#google#Facebook#Amazon#Federal Trade Commission#Google+#Bing#Eric Schmidt#Google Maps#Senate#antitrust violations

Google's Eric Schmidt to speak to Senate Wednesday

|Sep 21|magazine5 min read

 

Google chairman Eric Schmidt will be in the spotlight Wednesday afternoon – and not for a very pleasant reason. While Google has seen record sales and earnings this year thus far, acquired a laundry list of booming businesses and are continuing to expand its workforce, Schmidt will speak to a Senate panel to state that the massive enterprise is fighting to stay afloat and defending its products despite the company’s unparalleled growth.

According to CNN, Schmidt plans to tell the Senate antitrust subcommittee that Google “plays by the rules, continually improving its customer experience so that its enormous base of users doesn’t leave for the rivals that are just ‘one click away.’” Google has definitely monopolized the U.S. search engine market, commanding two-thirds of users, according to traffic tracker comScore. However, the site has been under fire frequently throughout the years as it’s been viewed as abusing its dominant position in the marketplace, and not to mention its Google privacy issues.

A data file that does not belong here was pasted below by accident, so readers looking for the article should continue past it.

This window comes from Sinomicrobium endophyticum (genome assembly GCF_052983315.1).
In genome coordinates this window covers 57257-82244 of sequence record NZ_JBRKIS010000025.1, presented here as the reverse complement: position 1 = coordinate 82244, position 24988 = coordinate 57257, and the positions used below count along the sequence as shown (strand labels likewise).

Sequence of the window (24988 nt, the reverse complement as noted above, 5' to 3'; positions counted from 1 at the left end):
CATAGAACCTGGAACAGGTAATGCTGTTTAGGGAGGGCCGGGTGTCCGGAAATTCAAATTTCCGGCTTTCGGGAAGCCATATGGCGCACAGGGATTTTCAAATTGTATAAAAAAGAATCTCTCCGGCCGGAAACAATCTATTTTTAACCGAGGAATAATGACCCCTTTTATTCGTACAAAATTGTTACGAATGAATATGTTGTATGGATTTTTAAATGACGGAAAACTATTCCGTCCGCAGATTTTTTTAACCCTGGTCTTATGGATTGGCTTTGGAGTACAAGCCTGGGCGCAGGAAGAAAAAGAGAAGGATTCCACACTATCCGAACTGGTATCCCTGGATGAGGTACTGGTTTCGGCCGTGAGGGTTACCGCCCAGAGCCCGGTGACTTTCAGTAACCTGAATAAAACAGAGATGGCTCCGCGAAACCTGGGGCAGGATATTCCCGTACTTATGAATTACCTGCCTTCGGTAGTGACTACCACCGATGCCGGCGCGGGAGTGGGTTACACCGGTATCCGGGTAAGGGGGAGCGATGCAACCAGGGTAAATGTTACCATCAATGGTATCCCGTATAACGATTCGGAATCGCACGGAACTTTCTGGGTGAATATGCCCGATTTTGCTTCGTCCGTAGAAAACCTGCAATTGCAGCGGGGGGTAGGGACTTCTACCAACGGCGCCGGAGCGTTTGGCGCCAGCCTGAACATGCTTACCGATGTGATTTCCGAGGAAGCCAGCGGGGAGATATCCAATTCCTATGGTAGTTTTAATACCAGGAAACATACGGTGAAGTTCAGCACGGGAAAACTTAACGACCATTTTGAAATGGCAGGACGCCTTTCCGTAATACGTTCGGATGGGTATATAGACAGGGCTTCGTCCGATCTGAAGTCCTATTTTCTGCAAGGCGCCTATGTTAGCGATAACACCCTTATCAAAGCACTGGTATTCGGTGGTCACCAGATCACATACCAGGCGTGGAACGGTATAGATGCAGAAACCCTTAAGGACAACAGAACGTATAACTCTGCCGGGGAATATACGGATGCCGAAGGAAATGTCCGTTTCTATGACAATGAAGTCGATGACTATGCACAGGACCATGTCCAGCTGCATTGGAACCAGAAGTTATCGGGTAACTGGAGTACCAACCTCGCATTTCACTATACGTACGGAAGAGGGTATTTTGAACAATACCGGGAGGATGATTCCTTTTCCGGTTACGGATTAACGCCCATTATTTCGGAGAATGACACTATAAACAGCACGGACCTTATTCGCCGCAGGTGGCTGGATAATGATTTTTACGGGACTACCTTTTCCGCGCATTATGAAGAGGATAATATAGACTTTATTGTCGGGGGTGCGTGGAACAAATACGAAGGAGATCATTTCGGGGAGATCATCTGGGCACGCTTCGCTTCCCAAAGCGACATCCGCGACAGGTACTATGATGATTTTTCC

"We face an extremely competitive landscape in which consumers have a multitude of options to access information," Schmidt plans to say, according to a written copy of his prepared testimony. "If we want consumers to keep coming back to Google, we have to give them the best possible experience."

Throughout the years, Bing, Amazon, Facebook and other sites have stepped up to the plate when it comes to allowing for search of news, people and products and Schmidt has noticed the emergence of competitors. In fact, the Federal Trade Commission launched an investigation of Google this June to see if any antitrust violations or product favoring were occurring. With so many Google products like Gmail, Google Maps, Google+ and so much more, it’s no wonder that Google prefers its own sister sites and algorithms before competitors in search engines.